Wednesday, June 08, 2011
Mobile network operators are creating a huge market, the size of which is matched by only a few other mega-industries. With revenue on track for $1 trillion within the next five years, analysts nevertheless predict it will not be enough for these companies to make a profit. Juniper Research recently predicted that mobile network operators will grow a trillion dollar business by 2016, but surprisingly, it also predicts that if spiraling costs are not reined in by then, mobile operators will be losing money!
Called the "nightmare scenario" by Juniper Research, the surprising results come from extrapolating operator's growing costs as users are added worldwide.
In particular, as the user base expands, covering more and more territory, new methods must be found to cut network build-out as well as operating costs. Remedial action must be implemented over the next four years to head off the shortfall.
The usual suspects are to blame, according to the report, in particular the falling average revenue per user, which is conspiring with slowing growth due to local market saturation. As a result, revenue is expected to flatten over the next few years at the same time that smartphone users are creating increasingly more data traffic. That data traffic, which already doubled in 2010, will increase by more than 13 times over the next four years reaching a grand total of 25 exabytes (25 billion gigabytes) by 2015.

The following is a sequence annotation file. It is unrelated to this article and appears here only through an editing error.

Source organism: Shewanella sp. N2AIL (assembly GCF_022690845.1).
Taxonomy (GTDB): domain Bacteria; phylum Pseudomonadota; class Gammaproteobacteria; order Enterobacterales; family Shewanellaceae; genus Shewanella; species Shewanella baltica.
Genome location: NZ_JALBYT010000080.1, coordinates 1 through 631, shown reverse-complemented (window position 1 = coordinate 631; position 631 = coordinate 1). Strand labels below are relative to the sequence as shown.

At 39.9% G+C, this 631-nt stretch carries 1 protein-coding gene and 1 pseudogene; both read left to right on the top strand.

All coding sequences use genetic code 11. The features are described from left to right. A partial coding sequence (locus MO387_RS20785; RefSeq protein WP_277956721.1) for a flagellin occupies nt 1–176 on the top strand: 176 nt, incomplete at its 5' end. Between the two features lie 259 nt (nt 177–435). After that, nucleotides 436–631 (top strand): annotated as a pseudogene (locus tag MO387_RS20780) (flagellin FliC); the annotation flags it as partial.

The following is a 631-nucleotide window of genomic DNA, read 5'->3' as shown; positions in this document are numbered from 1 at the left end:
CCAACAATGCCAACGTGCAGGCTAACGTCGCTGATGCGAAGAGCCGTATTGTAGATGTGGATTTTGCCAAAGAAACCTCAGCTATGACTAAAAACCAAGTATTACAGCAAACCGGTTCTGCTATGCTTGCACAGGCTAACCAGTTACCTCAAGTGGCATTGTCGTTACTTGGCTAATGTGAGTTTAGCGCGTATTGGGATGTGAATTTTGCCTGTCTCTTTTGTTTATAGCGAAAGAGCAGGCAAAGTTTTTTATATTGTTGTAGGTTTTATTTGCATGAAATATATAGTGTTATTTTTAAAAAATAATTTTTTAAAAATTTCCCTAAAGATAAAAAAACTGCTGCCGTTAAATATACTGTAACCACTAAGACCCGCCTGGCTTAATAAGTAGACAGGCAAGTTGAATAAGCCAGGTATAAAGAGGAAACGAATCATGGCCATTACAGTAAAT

To meet users expectations for faster speeds for transferring all that data, the mobile network operators will need to dramatically increase their backhaul bandwidth—which costs a bundle—resulting in shrinking profits unless measures are taken now.
The light at the end of the tunnel for the large operators, unfortunately, will not be generated by next-generation technologies. But there is one exception. The one next-generation technology that Juniper Research cites as a good candidate for drastically cutting costs is offloading data channels of video content by developing Integrated Mobile Broadcast. IMB makes use of neglected TDD (time-division duplex) channels that today are underutilized by operators. Using TDD channels for broadcast video could offload data channels, thus reducing both operating costs and decreased backhaul needs.
One interesting side note in the report is that smaller mobile-network operators may in fact be better off, since they should be able to gain a competitive advantage by retaining the flat-rate data bundles that the larger operators can no longer afford to offer.
Posted by R. Colin Johnson at 10:34 AM